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Sophie B Hawkins Interview

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Sophie B Hawkins

Sophie B Hawkins

www.SophieBHawkins.com
Working with the Berman Brothers and Junior Vasquez are just a few signs that Sophie B. Hawkins has opened her eyes to dance music. You may know her for the hit singles "Now I Lay Me Down" and "Damn I Wish I Was Your Lover," but she is more than just a pop singer. Her love of instrumentation and personal songwriting may just create some of the most moving electronic music you will hear this year.

DJ Ron Slomowicz: First, let's talk about this new album, it's a good album, it's totally independent. How did you come about making this album outside the traditional label system?
Sophie B Hawkins: It was beautiful not to be signed to any labels in the making of this whole record. At some point I thought, you know, when I'm done with the record I'm going to want to be shopping it to a label. I had done the third record, Timbre and I had taken that back from Sony. I got my masters back which was fabulous and unprecedented and re-released it with new songs, with Rykodisc and my imprint. That was the first step into the water of being very, very independent, touring my ass off and getting to see what it was like to run without a label. Then by this fourth album, I was done with Ryko, luckily that was a one-album deal. This was a great time in my life where I was making one-album deals, getting masters back and really knowing that I was setting myself up for as a complete independent, if that's what I would have wanted. Then by the time I was writing the songs for this album, Wilderness, I had this really lovely feeling that it was like before I was every signed to Sony. It was like being a kid again, it was just being in my own vibe in my own neighborhood, writing about relationships, not feeling like I had to write a hit, not feeling like I had to write anything in particular. I was exploring and being happy with music. That's the aura under which I wrote all these songs and recorded them. Then when I had enough of them together, I started to feel well, maybe I should shop it to a label. Shopping it to labels was great because I got good feedback. But the deals were not what I wanted, so I decided to release it myself because I thought I could do better on my own because no one's going to stop me at a certain point and say you're single's not performing well enough, we're pulling it out or whatever, you know, whatever reason.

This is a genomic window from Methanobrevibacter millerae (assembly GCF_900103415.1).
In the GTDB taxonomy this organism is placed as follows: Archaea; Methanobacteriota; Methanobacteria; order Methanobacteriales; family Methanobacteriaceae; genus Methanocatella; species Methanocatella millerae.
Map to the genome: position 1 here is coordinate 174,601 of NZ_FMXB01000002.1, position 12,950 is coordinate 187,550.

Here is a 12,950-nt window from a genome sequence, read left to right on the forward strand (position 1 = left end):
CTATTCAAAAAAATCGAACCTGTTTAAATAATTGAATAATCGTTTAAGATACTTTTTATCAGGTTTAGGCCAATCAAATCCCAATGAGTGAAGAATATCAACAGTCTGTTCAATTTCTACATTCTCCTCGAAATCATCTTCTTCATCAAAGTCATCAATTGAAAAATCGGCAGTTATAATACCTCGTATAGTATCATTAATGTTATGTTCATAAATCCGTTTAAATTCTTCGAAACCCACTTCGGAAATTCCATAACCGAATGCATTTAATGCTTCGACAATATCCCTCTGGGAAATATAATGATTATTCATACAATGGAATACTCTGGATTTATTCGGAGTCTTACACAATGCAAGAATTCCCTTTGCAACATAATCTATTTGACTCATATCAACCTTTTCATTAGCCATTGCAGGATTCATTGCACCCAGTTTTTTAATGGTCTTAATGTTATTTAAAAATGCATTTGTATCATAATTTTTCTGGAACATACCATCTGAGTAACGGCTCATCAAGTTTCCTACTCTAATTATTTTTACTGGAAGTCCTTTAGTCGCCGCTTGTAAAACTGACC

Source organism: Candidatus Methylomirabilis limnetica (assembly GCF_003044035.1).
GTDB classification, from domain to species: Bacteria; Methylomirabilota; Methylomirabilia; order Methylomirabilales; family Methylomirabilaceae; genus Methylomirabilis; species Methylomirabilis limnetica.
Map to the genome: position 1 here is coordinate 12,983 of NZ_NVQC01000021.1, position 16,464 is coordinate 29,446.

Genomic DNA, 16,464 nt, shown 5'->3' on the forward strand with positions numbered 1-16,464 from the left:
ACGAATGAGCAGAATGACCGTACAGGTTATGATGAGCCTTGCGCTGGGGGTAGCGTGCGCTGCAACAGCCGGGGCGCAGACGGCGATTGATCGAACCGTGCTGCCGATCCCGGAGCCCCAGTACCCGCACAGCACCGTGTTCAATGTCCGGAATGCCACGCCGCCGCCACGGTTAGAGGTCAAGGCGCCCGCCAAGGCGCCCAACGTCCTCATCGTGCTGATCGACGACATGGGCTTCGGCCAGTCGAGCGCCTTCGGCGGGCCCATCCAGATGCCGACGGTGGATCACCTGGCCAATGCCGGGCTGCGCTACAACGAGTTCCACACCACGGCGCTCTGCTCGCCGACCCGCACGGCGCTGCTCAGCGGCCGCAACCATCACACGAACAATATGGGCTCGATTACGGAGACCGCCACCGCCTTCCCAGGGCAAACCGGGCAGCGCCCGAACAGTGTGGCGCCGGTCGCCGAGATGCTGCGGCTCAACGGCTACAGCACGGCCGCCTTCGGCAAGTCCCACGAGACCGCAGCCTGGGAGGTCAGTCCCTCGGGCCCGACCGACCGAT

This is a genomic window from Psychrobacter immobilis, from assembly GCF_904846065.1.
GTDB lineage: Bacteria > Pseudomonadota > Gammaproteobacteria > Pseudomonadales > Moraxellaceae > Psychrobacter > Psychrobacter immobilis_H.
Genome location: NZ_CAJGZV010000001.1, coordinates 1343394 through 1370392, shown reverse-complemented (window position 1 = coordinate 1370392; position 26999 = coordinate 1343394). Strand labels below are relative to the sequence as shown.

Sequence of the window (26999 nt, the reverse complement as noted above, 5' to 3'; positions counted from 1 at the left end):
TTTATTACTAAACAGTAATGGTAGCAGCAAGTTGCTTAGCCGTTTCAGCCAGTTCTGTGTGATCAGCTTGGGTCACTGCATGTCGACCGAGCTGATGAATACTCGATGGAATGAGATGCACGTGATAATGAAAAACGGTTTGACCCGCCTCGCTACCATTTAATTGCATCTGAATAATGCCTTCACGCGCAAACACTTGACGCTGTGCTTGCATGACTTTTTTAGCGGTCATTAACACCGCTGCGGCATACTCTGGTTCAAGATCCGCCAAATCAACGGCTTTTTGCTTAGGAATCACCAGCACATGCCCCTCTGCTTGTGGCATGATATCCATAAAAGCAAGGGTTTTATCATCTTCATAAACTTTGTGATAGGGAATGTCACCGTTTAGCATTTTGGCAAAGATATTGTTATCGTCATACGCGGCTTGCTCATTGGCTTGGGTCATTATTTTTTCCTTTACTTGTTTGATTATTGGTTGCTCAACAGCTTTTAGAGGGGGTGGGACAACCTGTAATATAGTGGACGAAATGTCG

RS: ...that bullshit they throw at you.
Sophie: Yes, and with all respect for labels, because I don't known what it would be like for me to have another artist on my label if their stuff wasn't performing that well. I know what I'm like and that's the good thing. I know the markets I wanted to venture into and what I couldn't venture into. I knew that I wanted to try triple A radio for instance, and this is working really well, and that was something the label would never have wanted me to do because I don't have any history there. In fact I have history only at AC and if you're somewhat successful like I am, then you can't be on triple A. So now I'm actually on both at the same moment. I'm number one most added on AC radio, which is amazing for an independent, I don't think it's ever happened the first week out. I'm also doing very well on triple A, so I'm on two formats with two different songs, and I don't think I could have done this on a label. Because a big label would have said, two formats, are you crazy, what are you doing? But to me it makes sense.

RS: Well, it's all about setting up the album. I mean, let's go back. Do you have any positive memories or experiences with the major label?
Sophie: Oh so many, I mean I miss a lot of it. What do I miss? I miss Europe. Sony Europe was fantastic, they were so creative and they all were in love with music and so appreciative when the artist could give them a couple of months of touring in Europe, because usually it's all America, America. I love Europe so I was very giving and very in love with them and with Europe, and so I have absolutely fantastic memories of that.

In the beginning I think I was just too scared. In the very beginning when Sony really loved me and Sony signed me, I don't think I could take much in because I was just too scared, because it was too big. They were competing with seven labels to get me. So I thought, somewhere along the line this is going to fall apart because I'm not that kind of an artist. They're going to find out that I'm not fame-oriented, and I'll try to be. I tried to be as much as I could what I thought that I needed to be and it was never right as I always ended up doing the wrong thing.

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